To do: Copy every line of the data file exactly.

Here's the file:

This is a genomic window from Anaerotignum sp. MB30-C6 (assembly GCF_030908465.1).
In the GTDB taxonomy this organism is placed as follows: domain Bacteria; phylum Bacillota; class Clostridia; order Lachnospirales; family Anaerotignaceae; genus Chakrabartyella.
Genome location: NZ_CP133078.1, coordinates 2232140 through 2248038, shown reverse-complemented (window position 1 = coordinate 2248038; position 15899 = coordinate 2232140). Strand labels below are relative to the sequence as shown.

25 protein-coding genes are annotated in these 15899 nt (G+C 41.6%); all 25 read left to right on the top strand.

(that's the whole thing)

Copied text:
This is a genomic window from Anaerotignum sp. MB30-C6 (assembly GCF_030908465.1).
In the GTDB taxonomy this organism is placed as follows: domain Bacteria; phylum Bacillota; class Clostridia; order Lachnospirales; family Anaerotignaceae; genus Chakrabartyella.
Genome location: NZ_CP133078.1, coordinates 2232140 through 2248038, shown reverse-complemented (window position 1 = coordinate 2248038; position 15899 = coordinate 2232140). Strand labels below are relative to the sequence as shown.

25 protein-coding genes are annotated in these 15899 nt (G+C 41.6%); all 25 read left to right on the top strand.